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Powerful Piccione Play

We spoke with Anthony J. Piccione about his latest work, WHAT I LEFT BEHIND. 
23843457_10213127673919168_5229172706083237160_nThe prolific playwright adds another thought-provoking drama to his eclectic canon of works. WHAT I LEFT BEHIND explores teen suicide, its impact, and repercussions it has on those left behind.
THE PLOT: The play focuses on a young high school student, in severe depression brought on by bullying at the hands of classmates, who shocks everyone by taking his own life. In a unique retelling of the events leading up to the decision, we see what – and who – brought him to make this life-ending move … and how they are forced to deal with it.

SEE IT: January 25th @ 9:00 pm; January 26th @ 6:15 pm; January 28th @ 8:30 pm.
Hudson Guild Theatre, 441 West 26th Street, New York City
Tickets cost $23 and can be purchased up to one month prior to opening night by visiting www.newyorktheaterfestival.com/winterfest-festivals.
Click HERE to go to the Direct ticket Link

Tell us about this latest work?

What I Left Behind is a short drama about a young teenager who has committed suicide, and is now forced to exist in a fictional afterlife and reflect on her decision, and the impact it has had on others who she left in her wake. I wrote it with the purpose of starting a conversation about bullying and youth suicide, and also the role that we can play in doing a better job at helping others who are dealing with mental health issues. It’s my 2nd play that I’ve put up at the NYWinterfest, and my 5th overall production in New York, and it’s quite different from most of the other one-acts I’ve put up so far. I’m working on it with a wonderful director, Sarah Jane Schostack, and a relatively large cast – compared to some of my past productions, anyway – of talented actors. I’m intrigued to see what people think of it, and I hope it proves to be a very thought-provoking experience for the Winterfest audience.

Your plays pack powerful messages. Do you feel compelled to write on such topics?

I think it just comes naturally, for me. Early on, when I start work on a play, if it’s dealing with a specific issue or debate topic, then of course, I’m writing about it because it’s something that I feel very strongly about. That said, I will say that I don’t necessarily see it as my role, as a playwright, to lecture or preach. Rather, it’s to start conversations and possibly provide different perspectives about an issue – whether it’s mental health or the environment or media consumption or even the existence of God – that deserves more attention than it may be getting from politicians, pop culture, or the broader society. Many people will have their own strong views on certain subjects, and I don’t pretend that my plays will always be able to get every single person to agree with my own personal views. But if I can get just a small handful of those theatergoers to start thinking seriously about something that they weren’t thinking about before, or maybe even to at least consider a viewpoint other than their own, then I’ll have considered my work a success.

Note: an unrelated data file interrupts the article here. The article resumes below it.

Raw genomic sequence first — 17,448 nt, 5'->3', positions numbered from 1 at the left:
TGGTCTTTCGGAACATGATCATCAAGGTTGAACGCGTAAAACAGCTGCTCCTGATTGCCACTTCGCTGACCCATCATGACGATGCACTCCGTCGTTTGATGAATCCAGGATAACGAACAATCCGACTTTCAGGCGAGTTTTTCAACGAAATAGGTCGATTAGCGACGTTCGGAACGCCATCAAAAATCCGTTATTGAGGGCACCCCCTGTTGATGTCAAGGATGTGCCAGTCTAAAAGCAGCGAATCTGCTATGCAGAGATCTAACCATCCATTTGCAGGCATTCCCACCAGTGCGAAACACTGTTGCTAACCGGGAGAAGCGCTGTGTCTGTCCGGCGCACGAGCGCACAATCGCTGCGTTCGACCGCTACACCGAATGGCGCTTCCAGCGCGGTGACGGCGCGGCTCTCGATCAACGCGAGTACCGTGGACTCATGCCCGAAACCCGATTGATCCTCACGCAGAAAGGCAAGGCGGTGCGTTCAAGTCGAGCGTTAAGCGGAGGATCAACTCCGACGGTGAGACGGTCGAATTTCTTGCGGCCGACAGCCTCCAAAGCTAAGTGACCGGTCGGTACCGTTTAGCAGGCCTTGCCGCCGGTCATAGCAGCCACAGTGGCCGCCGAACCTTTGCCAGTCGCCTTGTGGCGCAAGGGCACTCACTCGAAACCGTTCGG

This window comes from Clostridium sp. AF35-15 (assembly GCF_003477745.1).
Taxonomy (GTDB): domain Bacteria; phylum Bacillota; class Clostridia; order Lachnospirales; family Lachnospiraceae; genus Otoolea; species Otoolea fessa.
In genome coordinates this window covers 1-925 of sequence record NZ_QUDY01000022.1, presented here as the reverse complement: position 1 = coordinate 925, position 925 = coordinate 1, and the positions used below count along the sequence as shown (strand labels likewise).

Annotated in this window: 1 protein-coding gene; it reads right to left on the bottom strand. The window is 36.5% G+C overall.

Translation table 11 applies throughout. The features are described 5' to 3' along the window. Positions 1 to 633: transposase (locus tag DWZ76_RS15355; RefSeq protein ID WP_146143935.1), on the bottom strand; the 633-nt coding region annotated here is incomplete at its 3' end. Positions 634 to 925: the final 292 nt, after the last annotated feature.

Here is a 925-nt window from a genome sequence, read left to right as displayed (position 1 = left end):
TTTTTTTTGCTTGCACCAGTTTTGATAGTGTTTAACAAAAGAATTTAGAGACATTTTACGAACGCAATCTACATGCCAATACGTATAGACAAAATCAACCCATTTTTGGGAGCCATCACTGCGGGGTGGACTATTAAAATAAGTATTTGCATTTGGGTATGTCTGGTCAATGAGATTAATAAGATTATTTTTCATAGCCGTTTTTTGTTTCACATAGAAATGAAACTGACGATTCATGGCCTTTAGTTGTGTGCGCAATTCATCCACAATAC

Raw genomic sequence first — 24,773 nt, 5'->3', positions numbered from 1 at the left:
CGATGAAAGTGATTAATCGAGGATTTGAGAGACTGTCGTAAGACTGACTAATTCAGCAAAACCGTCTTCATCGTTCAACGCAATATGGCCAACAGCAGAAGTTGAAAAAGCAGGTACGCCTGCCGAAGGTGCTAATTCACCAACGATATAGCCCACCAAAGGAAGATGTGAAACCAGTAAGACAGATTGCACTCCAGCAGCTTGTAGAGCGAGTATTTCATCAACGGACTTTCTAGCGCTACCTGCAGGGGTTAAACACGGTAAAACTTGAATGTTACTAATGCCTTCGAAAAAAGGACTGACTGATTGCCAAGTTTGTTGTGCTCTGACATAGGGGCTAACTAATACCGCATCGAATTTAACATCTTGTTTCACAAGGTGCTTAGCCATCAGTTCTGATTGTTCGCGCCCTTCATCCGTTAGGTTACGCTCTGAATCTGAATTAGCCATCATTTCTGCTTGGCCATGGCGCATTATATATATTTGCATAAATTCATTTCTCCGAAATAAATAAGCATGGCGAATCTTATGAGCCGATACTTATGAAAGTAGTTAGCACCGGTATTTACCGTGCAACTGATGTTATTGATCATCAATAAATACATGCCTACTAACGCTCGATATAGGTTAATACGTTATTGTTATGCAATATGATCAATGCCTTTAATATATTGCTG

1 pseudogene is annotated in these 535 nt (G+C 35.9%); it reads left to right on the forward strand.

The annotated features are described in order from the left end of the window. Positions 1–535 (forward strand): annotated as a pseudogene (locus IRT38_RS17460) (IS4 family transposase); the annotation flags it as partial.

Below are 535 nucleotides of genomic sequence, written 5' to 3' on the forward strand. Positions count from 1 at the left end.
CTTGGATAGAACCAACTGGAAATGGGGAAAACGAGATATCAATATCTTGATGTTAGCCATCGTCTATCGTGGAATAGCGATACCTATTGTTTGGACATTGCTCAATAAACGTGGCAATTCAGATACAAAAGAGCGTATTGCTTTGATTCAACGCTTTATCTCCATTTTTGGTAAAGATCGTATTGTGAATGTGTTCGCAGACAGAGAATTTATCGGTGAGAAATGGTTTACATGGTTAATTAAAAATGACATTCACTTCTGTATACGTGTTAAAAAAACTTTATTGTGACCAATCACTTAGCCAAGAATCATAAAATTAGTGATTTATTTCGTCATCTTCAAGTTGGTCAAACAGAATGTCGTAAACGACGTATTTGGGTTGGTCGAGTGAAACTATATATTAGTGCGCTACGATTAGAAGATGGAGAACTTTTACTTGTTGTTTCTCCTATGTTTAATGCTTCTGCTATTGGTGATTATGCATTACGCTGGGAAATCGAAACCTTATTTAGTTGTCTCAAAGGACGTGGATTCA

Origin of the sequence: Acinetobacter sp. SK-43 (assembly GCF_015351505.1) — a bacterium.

Give us your thoughts on the importance of Indie Theatre and Film?

For starters, it feels like there’s a certain level of creative and artistic freedom that flourishes in independent theatre and film. Unfortunately, that isn’t always available for artists who may be working with a big Broadway producer or a big Hollywood studio. Especially in the case of theatre, the indie scene is where some of the most original and thought-provoking writing is thriving, and I’m not just saying that because I myself am a playwright working in independent theatre. If you look at most commercial art today, either in theatre or film, there’s some good work being put out there, sure. But there’s also a lot of shows and films that are completely unoriginal, and are often made for the purpose of making profits over great storytelling. Furthermore, when there is commercial art that turns out to be great, it’s often when there is a certain level of creative freedom that is granted to the artists. With commercial film, one example I like to use is with the Batman movies, where studio interference on the part of Warner Bros. was a big part of what led to the monstrosity that is Batman and Robin, but after that, they pretty much let Christopher Nolan do whatever he wanted with the franchise, and we got the masterpiece that is The Dark Knight Trilogy. I could throw out other examples, too, but that’s one good example of how allowing artists to have creative freedom – which is far more common in independent art than with commercial art – can make a huge difference, and I think that’s just as true for theatre as it is for film. I hope maybe we’ll eventually get to a point where that’ll change, but for now, even if I am ever lucky enough to have a play produced on Broadway or adapted into a blockbuster movie, I’ll still be putting up new plays in venues and festivals like where my work is being produced today, for those exact reasons.

5 - What I Left Behind

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